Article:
3. Lack of Motivation   Not wanting to participate in activities you once enjoyed. 
  4. Withdrawal   Becoming isolated, relationship breakdowns, family and interpersonal problems, and avoiding socialising with people who do not use cannabis.

If you are worried about your or someone else’s cannabis use, Talk to Frank offers a free helpline for confidential support or assistance finding cannabis addiction treatment.

How to Identify Cannabis Addiction

Some additional signs can help you identify cannabis addiction in yourself or someone you are concerned about. These include the following:

  • Continuing to take cannabis despite negative consequences
  • Polydrug use; taking more than one substance to enhance the effects
  • Missing work and poor work performance
  • Obsessing over obtaining and using cannabis.

Risks of Cannabis Use

Although the long-term effects of cannabis addiction aren’t considered as detrimental as other drugs, there are still some long-term physical risks associated with cannabis use, including:

  • High blood pressure and cardiovascular problems
  • Lung disease and cancer
  • Higher incidence of mental health problems, which might require medical intervention and ongoing assistance
  • Increased risk of stroke.

At Step by Step Recovery, we want to help individuals break free from drug, alcohol and cannabis addiction. Please call our friendly addiction support team on 0800 170 1222 for free, confidential advice or complete our online assessment form for more information about addiction treatment at our residential rehab in Essex.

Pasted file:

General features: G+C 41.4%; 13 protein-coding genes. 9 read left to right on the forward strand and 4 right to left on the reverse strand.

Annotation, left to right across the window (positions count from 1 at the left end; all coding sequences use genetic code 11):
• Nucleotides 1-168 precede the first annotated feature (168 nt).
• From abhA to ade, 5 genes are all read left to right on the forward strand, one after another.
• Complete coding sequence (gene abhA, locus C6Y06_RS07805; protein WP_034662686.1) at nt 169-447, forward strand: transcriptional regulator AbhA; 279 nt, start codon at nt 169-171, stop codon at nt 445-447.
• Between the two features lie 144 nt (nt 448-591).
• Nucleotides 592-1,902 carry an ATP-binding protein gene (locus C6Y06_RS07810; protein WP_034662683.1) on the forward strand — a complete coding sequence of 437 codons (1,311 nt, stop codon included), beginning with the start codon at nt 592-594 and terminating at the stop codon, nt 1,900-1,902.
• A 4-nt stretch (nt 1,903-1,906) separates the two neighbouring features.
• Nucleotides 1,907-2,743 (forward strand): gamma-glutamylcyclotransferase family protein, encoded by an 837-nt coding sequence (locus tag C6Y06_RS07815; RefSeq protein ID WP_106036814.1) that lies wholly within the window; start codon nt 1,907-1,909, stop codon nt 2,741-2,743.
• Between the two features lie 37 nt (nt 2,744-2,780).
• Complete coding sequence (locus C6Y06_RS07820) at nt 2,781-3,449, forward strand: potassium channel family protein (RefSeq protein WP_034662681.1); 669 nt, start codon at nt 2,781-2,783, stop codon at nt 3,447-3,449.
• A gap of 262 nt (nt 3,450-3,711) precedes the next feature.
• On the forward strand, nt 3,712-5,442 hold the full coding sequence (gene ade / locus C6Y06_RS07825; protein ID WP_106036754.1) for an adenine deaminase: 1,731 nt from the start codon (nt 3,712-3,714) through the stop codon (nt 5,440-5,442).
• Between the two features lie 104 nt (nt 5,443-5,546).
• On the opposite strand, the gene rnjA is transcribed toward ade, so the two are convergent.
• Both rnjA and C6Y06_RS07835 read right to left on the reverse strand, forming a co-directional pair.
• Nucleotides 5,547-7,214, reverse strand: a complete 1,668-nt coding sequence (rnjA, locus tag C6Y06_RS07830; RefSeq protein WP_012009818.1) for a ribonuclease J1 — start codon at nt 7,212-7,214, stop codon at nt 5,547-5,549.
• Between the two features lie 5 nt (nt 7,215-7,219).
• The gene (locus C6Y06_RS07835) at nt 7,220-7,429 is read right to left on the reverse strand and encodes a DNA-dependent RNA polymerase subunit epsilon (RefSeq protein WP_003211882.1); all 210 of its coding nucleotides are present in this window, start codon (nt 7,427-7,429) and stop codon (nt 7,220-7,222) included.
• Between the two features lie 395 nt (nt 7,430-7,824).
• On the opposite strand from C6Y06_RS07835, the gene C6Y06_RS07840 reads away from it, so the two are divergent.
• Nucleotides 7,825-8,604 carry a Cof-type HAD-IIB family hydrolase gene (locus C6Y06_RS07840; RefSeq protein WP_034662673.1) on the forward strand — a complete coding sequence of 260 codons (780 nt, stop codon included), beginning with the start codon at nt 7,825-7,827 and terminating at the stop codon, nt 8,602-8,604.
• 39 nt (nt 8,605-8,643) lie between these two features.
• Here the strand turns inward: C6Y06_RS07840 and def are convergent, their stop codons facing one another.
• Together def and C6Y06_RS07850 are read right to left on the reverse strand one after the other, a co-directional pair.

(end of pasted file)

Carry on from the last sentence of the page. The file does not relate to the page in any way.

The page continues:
Cannabis is typically smoked in a pipe, bong, or roll-up with tobacco — commonly referred to as a spliff or a reefer. Other consumption methods include vaping and adding cannabis to food, often referred to as “edibles”. 

Cannabis may also be combined with harder drugs such as heroin, which can be smoked, or cocaine to counteract sleepiness, increased appetite and balance problems.

Addiction is said to be caused by a few contributing factors, such as environment, genetics and psychology. Cannabis addiction is associated with THC levels and usage.

Once you have become addicted to a substance like cannabis and your body becomes accustomed to its effects, it can be difficult to stop on your own. The best form of treatment is cannabis rehab in a residential rehab facility specialising in treating cannabis addiction.

Many people can use cannabis regularly without developing any obsessive or addictive behaviour. However, some individuals are unable to do so, and when someone has been using cannabis on a regular occasion, tolerance may increase over time. This means the desired effects of cannabis are reduced, and this could make trying other drugs more appealing.

It is very unlikely that you will suffer a fatal overdose from taking too much cannabis. Smoking too much cannabis does not present the same risk as overdosing on opioids or stimulants. This doesn’t mean that the drug is completely harmless though. The symptoms associated with taking excessive amounts of cannabis include extreme confusion, anxiety, paranoia, panic, fast heart rate, delusions or hallucinations, increased blood pressure, and severe nausea or vomiting.

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Page revised in March 2023, by Matthew Reece, a certified PG cons diploma, a clinical Lead/ Senior counsellor at Step by Step Recovery.